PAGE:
5 Tips for Students Interested In The Medical Field In The Age Of COVID-19

Many students enter medicine for job stability and the opportunity to help others in a meaningful way. Over the last few years, COVID-19 has shown many young people how important the medical field is for society.

However, after the onset of the pandemic, the American Association of Medical Colleges recommended that medical students not work in clinical roles. The medical community has adapted to these challenges with virtual learning meant to simulate real life.

Although current medical students have lost access to real-world clinical training, more students than ever before are applying to medical school. Here are five tips for students who are interested in the medical field in the age of COVID-19.

1. Start With A Goal

All life decisions are made with a goal in mind, but often this goal stays deep in your subconscious. Before deciding on your future plans, try to identify your career goals and write them down. Depending on what you want to do, there may be more than one way to reach your goals.

For example, there are many ways to fulfill a goal “to help people heal from chronic illness.” You could study nutrition, work at a gym, become a doctor, or work in advertising for medical clinics. Try to get as specific as possible with your goals to ensure your chosen career will help you meet them.

2. Do Your Research

Going to medical school is a huge investment of time and finances. Before you choose a specific career or school, invest in thorough research. You can use this process to discover how medical schools have historically handled COVID restrictions and whether those schools are a good fit for you.

Over the last two years, applications to medical schools across America have increased to unusually high levels. Although learning conditions have changed, more students than ever before see the value of working in medicine. Because application numbers are so high, it’s important to apply to several schools to increase your chance of acceptance.

3. Build Soft Skills

Building soft skills is one of the best ways to prepare for success in medical school. Applicants who demonstrate strong leadership, teamwork, and communication skills are more likely to be accepted. Positivity and emotional intelligence are other highly valued professional skills.

Hard skills like technical knowledge and medical procedures are easy to teach. However, soft skills must be developed intentionally by each individual. Investing in yourself and others with discipline and drive will significantly improve your application to medical school and set you apart from other applicants.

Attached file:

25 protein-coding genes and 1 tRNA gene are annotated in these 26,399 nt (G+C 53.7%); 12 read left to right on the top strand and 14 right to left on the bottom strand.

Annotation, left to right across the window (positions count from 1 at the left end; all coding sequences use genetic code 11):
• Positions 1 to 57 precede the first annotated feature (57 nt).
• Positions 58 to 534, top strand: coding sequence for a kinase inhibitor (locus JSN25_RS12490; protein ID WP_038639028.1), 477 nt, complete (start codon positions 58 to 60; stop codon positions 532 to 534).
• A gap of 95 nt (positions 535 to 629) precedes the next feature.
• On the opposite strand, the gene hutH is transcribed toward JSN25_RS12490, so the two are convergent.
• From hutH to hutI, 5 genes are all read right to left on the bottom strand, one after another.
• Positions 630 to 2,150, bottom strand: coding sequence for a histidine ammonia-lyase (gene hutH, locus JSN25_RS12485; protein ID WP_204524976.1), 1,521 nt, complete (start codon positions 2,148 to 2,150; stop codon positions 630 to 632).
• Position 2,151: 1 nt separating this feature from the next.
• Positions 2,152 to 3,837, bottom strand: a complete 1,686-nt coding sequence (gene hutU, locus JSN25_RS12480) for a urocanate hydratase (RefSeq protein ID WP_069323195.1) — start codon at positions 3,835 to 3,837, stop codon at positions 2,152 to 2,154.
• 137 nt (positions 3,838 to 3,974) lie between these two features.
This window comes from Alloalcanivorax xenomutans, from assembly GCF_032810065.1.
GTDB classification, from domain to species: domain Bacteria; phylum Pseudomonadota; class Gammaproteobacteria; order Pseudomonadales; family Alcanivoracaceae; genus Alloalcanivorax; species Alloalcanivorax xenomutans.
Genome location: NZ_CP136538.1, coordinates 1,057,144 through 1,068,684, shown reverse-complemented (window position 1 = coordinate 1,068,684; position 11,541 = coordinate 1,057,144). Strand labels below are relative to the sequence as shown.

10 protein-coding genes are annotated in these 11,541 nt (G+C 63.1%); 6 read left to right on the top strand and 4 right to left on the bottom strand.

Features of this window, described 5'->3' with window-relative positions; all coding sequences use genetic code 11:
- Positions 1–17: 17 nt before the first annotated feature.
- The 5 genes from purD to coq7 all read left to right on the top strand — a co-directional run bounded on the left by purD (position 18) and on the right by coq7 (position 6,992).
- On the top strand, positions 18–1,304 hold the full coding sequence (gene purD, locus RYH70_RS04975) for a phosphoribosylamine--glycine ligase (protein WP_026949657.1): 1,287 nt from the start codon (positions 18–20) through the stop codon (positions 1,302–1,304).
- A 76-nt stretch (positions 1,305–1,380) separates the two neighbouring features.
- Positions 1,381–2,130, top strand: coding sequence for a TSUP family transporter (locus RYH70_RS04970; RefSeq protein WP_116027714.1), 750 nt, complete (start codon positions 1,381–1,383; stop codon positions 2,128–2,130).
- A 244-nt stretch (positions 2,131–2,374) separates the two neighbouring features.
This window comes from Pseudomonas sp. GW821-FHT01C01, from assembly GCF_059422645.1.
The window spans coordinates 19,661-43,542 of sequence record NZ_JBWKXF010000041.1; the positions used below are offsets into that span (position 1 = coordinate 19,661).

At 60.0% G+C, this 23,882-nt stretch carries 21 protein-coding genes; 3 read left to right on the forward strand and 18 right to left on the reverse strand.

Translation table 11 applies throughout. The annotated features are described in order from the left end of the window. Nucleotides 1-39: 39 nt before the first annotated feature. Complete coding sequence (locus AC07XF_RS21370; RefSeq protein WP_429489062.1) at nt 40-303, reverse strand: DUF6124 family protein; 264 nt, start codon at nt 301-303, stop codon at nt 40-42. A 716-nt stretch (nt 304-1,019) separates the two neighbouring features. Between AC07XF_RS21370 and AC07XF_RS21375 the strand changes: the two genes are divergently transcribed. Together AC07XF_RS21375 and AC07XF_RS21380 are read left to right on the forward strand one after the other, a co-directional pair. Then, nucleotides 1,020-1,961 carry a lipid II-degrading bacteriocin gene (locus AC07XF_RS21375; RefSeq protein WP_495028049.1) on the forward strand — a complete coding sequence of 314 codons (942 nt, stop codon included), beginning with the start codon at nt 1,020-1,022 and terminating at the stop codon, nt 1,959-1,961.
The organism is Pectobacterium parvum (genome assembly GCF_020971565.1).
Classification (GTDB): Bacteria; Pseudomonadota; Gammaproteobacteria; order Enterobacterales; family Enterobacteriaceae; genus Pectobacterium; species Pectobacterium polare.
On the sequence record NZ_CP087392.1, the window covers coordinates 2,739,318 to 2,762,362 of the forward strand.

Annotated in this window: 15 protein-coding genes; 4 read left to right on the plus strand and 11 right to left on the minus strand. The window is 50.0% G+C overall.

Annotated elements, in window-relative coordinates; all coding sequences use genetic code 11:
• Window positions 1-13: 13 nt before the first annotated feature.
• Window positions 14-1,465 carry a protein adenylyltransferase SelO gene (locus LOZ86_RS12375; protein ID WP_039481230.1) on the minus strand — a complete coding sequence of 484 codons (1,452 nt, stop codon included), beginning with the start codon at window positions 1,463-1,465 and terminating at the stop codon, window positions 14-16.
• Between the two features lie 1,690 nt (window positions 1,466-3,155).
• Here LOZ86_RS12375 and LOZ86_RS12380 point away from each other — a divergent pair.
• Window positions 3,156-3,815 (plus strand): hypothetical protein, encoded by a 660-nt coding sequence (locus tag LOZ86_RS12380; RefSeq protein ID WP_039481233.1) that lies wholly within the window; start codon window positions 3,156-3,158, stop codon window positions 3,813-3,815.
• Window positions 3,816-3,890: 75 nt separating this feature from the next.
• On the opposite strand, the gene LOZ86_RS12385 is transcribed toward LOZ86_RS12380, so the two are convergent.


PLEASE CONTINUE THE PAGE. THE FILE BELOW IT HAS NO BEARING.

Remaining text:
4. Create Opportunity

You may be wondering if you should wait to start medical school until after the pandemic is over and more opportunities are available. While learning has been challenging during the pandemic, students have also had unique opportunities to build resilience and adapt to changes within the medical community.

While the decision about when to apply is ultimately up to you, it’s impossible to predict what could happen to the medical field in the future. Instead of waiting for opportunities, take the initiative to create growth opportunities wherever you are. This skill will serve you well whether or not you go to medical school.

5. Talk To Professionals

Talking to medical professionals is another good way to determine whether this field is right for you. Reach out to people you know and professionals on LinkedIn to see if they would be willing to give you a quick phone or video call to answer questions about their field.

You can also use Google and YouTube to research specific professions, personal experiences, information on schools, and how COVID-19 has impacted medical learning. Always keep in mind that the internet hosts diverse perspectives, and research widely before you come to any conclusions.

Don’t Be Discouraged

COVID-19 has been hard on everyone in the medical community, from students to teachers to professionals. However, the pandemic will not last forever – and after it’s over, medical professionals will still be valuable to their communities.

Do what you can to prepare for a strong career, and don’t worry about what may happen in the future. The resilience you develop in response to COVID-19 will carry you through whatever unpredictable changes may come.

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